Just a few weeks ago, it seemed that CoVid-19 containment measures were bearing fruit and more countries announced plans to re-open borders. That would have meant that, for the first time in almost two years, I would have been able to travel and, more importantly, once I'd finished an assignment overseas to re-enter Malaysia where I live.
Sadly, the Omicron variant has resulted in many countries returning to various forms of restriction of which quarantine is the most common. Others have imposed selective travel bans and others have postponed plans for a general re-opening. Moreover, changes are often made at short, i.e. less than a day's, notice.
For residents, more countries are now strongly recommending, or requiring, that many people work from home. It is this "work from home" thing that concerns me: over the past two years we have seen a dramatic increase in output of regulators and supranational bodies. "Think Tanks" are generating ever more material but of an ever narrower focus.
We see financial institutions setting up security systems that are effective silos. There are two reasons for this, I think. The first is that work from home has led to a high degree of autonomy for staff who operate without the usual checks and balances that in-office discussions provide. Thought processes become, like a plant in a pot, root-bound. Those who are thinking up policies or procedures are anxious that they do not fall into self-doubt and so they don't question what they have done: they don't ask the essential "what if" questions. The end result is that there is a tendency to fall into the "more is better" approach that, ultimately, becomes a quagmire into which risk and compliance - and front line staff - inevitably sink.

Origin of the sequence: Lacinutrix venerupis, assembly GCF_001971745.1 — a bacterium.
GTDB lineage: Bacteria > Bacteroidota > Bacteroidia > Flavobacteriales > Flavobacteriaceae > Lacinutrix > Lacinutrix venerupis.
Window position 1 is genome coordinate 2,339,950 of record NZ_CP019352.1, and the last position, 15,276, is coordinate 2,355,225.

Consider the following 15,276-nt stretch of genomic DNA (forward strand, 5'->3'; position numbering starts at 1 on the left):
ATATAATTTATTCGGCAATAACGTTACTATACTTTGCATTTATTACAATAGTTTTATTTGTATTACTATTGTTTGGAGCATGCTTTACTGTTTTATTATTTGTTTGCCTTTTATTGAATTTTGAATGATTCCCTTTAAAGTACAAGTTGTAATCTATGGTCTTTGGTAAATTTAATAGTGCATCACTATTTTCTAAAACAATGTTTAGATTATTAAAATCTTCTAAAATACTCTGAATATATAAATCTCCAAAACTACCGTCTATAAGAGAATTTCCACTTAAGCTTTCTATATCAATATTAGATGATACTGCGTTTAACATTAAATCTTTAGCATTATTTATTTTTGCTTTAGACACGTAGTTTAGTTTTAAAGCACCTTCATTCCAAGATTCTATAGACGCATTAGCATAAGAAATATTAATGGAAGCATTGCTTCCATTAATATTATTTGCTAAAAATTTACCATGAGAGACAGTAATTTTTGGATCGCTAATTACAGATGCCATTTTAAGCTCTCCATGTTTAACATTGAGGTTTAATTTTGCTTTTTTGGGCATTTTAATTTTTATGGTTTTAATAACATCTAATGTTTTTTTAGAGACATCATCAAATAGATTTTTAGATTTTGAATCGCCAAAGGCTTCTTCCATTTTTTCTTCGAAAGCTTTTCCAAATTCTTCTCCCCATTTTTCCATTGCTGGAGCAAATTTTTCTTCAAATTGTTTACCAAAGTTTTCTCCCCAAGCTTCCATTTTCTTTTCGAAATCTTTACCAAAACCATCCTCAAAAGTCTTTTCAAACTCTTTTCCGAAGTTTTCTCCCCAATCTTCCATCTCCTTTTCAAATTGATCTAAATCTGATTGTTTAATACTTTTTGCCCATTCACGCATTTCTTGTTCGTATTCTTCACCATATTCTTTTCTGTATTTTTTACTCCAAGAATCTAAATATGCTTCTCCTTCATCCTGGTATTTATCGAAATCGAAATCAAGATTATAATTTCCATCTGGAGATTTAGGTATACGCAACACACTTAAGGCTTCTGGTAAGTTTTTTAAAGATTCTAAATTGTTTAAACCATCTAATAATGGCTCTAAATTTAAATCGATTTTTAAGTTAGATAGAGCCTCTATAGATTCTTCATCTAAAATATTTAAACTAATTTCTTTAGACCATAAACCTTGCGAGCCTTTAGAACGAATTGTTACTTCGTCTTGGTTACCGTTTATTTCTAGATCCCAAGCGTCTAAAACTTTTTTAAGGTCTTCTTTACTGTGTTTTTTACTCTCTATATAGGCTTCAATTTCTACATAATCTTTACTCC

The deluge of law, regulation, guidance and so on that has landed in the past 18 months is, frankly, stupid. The world and his grandmother and her dog are determined to prove that they still have purpose. The fact is that we are presented with half-baked ideas that will, because this is what happens, end up as policy.
We do not need multiple, related, organisations producing their own documents. It's an easy target I know but let's think of the Financial Action Task Force. It's a club made up of representatives of, mostly, treasury departments. Its Recommendations are addressed to its members. It once said that it intended to take to itself the power to address financial services businesses directly but it has no standing to do that. So it has done the next best thing: it's created priorities that it publishes. Its members point at it and say to e.g. banks "that's the best practice so you should follow it." But is it?
One of the fascinating things in the recent NatWest case in the UK is that the Guidance approved by the Treasury and therefore more or less enforceable omits a relevant point whereas the Financial Conduct Authority's notes, which have regulatory effect but are not "approved" under the secondary legislation as more or less required for criminal prosecution purposes, do include it. Why are two sets of Guidance needed and why is the FATF adding another? In the USA the plethora of prosecution and regulatory bodies, many of which overlap, is resulting in a tidal wave of material that no risk and compliance officer can hope to manage. As the FATF, the Bank for International Settlements and national laws (many of which can be applied internationally), industry groups such as Wolfsberg and others all publish their own documents dealing with the same issues - mostly in similar ways - the pressure on financial crime risk and control officers is increasing exponentially. It always was a difficult job.